“This tower, patched unevenly with black ivy, arose like a mutilated finger from among the fists of knuckled masonry and pointed blasphemously at heaven. At night the owls made of it an echoing throat; by day it stood voiceless and cast its long shadow.”
Mervyn Peake, Titus Groan
How drowsily it crew.
Cristabel, Samuel Taylor Coleridge
calling my name
the sound is deep
in the dark
I hear her voice
and start to run
into the trees
into the trees
So impatient was I to get along that I booked tickets for a day when I had to look after our youngest son on my own – having persuaded a somewhat reluctant staff member over the phone that if he disturbed other visitors with any hackle-raising scampering or horrific baby shrieks, we would make a swift exit. Thankfully, safely strapped up in sling, he slept through most of the experience, waking only after an hour in time to see some Lemony Snicket cover art.
If you approach the British Library from Midland Road alongside St Pancras, you can enjoy an appropriately Gothic view on route to the exhibition with the tower of Sir George Gilbert Scott’s recently restored Midland Grand Hotel (now St Pancras Renaissance) looming above the street. Inside, to the right of the bookshop you enter through a discrete door, pass a large Nosferatu silhouette and descend some steps into semi-darkness, where the exhibition begins in 1764 with Walpole’s The Castle of Ortranto.
My interest in the Gothic was first fired by reading ghost stories: initially things like the Aiden Chambers edited Third Armada Ghost Book for children and then the master himself M R James. Perhaps the greatest writer of ghost stories in English, it is interesting to note that MR James was not enormously fond of the Gothic mode in literature. In an article for The Bookman in 1929 ‘Some remarks on Ghost Stories’ James rather waspishly declared:
“the belted knight who meets the spectre in the vaulted chamber and has to say ‘By my halidom’ or words to that effect, has little actuality about him. Anything, we feel, might have happened in the fifteenth century.”
It is fair to say that there is a rather large stylistic chasm between the painstakingly crafted, everyday settings, (that is for somewhat closeted, turn of the century train-riding, auction-attending academics and antiquarians), of many of James’ short stories and the ivy-clad, virgin ravishing, perverted father-in-law-giant-head-haunted pseudo-medieval halls of the classic 18th century Gothic novel. What Terror and Wonder does brilliantly is to bridge that gap.
Starting with the dark castles, crumbling monasteries and cobwebbed gloom of early Gothic works, such as Walpole’s, the exhibition traces the evolution of the genre through several key stages in its history to the present day. Moving from Gothic Beginnings and a Taste for Terror, to Victorian Monstrosity, Decadence and Degeneration and on to Modern Horrors and A Weekend in Whitby, it becomes clear how the form developed from Walpole through Anne Radcliffe, Matthew ‘Monk’ Lewis, Henry Fuseli, Mary Shelley, Emily Bronte, Charles Dickens, Wilkie Collins, Oscar Wilde, Robert Louis Stevenson, Bram Stoker and on to MR James himself and beyond.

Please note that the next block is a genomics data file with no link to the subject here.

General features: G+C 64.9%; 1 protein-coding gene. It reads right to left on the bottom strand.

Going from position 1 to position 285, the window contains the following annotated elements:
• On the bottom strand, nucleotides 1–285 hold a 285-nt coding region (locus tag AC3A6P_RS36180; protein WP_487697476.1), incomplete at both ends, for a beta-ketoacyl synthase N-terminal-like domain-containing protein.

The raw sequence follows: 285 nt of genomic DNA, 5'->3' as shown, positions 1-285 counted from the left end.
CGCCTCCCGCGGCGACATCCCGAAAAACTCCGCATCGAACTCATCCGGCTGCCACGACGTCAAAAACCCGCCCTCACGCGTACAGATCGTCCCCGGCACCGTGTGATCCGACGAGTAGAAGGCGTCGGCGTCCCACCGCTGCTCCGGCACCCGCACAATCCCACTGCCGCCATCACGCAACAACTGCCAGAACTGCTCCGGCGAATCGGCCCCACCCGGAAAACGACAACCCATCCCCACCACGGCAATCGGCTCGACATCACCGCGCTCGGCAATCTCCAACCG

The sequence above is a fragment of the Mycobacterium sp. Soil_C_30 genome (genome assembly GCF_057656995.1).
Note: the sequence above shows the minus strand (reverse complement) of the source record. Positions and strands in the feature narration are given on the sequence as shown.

These writers represent just a few key pre-20th century figures in the movement, many other writers and influences are covered in the various gallery sections, as the growth of Gothic is traced forward through time, these include Arthur Machen, Mervyn Peake, Algernon Blackwood, Edgar Allen Poe, Hammer Horror, Stephen King, Neil Gaiman, Sarah Walters, The Cure, Siouxsie and the Banshees, Grant Morrison, Dave McKean, Ben Wheatley and Lemony Snicket. Naturally the main focus of the exhibition is on Gothic in its written, fictional form, but major historic, cultural and social influences are referenced and explained to set the works in context. We also see how other art forms such as painting, architecture, comics, fashion, film, poetry, television and music have embraced, responded to, or set the Gothic agenda.
The gallery is designed and dressed wonderfully throughout, with dark drapes, Gothic style clothing, projections, TV screens and music adding hugely the atmosphere. I enjoyed the whole exhibition from beginning to end, but my highlights included: seeing numerous first editions and manuscripts replete with author’s notes – notably Matthew Lewis’ post public outcry editing of his extremely enthusiastic descriptions of the fondling of a girl’s breasts, Stanley Kubrick’s ‘Overlook Hotel’ scrapbook, filmed interviews with the enthused, informed and witty Neil Gaiman and Sarah Walters, Dr Dee’s Mirror, or ‘shew stone’ – a black, reflective looking glass, brought to Europe from Mexico some time in the 16th century and later owned by Horace Walpole, a wonderful Martin Parr photograph of a Goth Football team and The Cure’s A Forest playing in the background as I walked through the Modern Horrors section.
Curator Tim Pye and co-curator Tanya Kirk have done a wonderful job. Fascinating, generous in scope, but rich in detail, anyone with even the most passing interest in the darker strands of English literary culture should get a ticket. You have until January 20th.
References and Links
BBC Gothic Season
Including Andrew Graham-Dixon on The Art of Gothic – informed, entertaining and occasionally scathing stuff – as with amusing mock-outgrage in discussion of Chatterton’s Rowley forgeries:
My favourite bits I think are the drawings which are quite astonishingly naive in their handling…always with these sort of splats of staining. As if time could have done that. What, does time go around with buckets of tea in either hand going psssh psssh, now you’re an old document?
Also includes fascinating Dan Cruikshank doc on the Gilbert-Scott dynasty building some of Britain’s finest Victorian Gothic buildings.
Casting The Runes and other Ghost Stories
M. R. James, ed. Michael Cox, 1987, OUP.